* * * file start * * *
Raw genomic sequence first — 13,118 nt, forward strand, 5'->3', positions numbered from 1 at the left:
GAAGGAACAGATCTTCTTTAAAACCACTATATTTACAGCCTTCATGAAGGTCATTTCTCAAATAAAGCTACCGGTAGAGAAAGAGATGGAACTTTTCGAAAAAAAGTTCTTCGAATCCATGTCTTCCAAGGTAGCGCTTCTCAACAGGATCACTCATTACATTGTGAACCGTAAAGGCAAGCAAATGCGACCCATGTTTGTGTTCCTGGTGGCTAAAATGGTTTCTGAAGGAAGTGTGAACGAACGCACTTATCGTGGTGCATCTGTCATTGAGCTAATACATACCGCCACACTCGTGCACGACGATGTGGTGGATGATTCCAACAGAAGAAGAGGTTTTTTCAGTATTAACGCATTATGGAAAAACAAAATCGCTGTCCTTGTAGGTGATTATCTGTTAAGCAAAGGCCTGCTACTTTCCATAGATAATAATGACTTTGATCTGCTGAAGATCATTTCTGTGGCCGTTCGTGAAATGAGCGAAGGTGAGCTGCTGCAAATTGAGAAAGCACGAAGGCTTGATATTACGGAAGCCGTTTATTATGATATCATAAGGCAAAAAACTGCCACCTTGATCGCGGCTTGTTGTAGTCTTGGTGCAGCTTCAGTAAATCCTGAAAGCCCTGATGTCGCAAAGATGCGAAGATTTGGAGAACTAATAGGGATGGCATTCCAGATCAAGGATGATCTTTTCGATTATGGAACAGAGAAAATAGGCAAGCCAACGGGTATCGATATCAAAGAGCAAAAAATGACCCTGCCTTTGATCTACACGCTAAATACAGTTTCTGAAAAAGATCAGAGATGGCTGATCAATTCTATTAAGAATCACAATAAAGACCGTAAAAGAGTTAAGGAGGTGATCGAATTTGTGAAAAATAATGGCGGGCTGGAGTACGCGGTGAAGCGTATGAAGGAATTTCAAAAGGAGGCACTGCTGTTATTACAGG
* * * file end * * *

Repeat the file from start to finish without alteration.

Raw genomic sequence first — 13,118 nt, forward strand, 5'->3', positions numbered from 1 at the left:
GAAGGAACAGATCTTCTTTAAAACCACTATATTTACAGCCTTCATGAAGGTCATTTCTCAAATAAAGCTACCGGTAGAGAAAGAGATGGAACTTTTCGAAAAAAAGTTCTTCGAATCCATGTCTTCCAAGGTAGCGCTTCTCAACAGGATCACTCATTACATTGTGAACCGTAAAGGCAAGCAAATGCGACCCATGTTTGTGTTCCTGGTGGCTAAAATGGTTTCTGAAGGAAGTGTGAACGAACGCACTTATCGTGGTGCATCTGTCATTGAGCTAATACATACCGCCACACTCGTGCACGACGATGTGGTGGATGATTCCAACAGAAGAAGAGGTTTTTTCAGTATTAACGCATTATGGAAAAACAAAATCGCTGTCCTTGTAGGTGATTATCTGTTAAGCAAAGGCCTGCTACTTTCCATAGATAATAATGACTTTGATCTGCTGAAGATCATTTCTGTGGCCGTTCGTGAAATGAGCGAAGGTGAGCTGCTGCAAATTGAGAAAGCACGAAGGCTTGATATTACGGAAGCCGTTTATTATGATATCATAAGGCAAAAAACTGCCACCTTGATCGCGGCTTGTTGTAGTCTTGGTGCAGCTTCAGTAAATCCTGAAAGCCCTGATGTCGCAAAGATGCGAAGATTTGGAGAACTAATAGGGATGGCATTCCAGATCAAGGATGATCTTTTCGATTATGGAACAGAGAAAATAGGCAAGCCAACGGGTATCGATATCAAAGAGCAAAAAATGACCCTGCCTTTGATCTACACGCTAAATACAGTTTCTGAAAAAGATCAGAGATGGCTGATCAATTCTATTAAGAATCACAATAAAGACCGTAAAAGAGTTAAGGAGGTGATCGAATTTGTGAAAAATAATGGCGGGCTGGAGTACGCGGTGAAGCGTATGAAGGAATTTCAAAAGGAGGCACTGCTGTTATTACAGG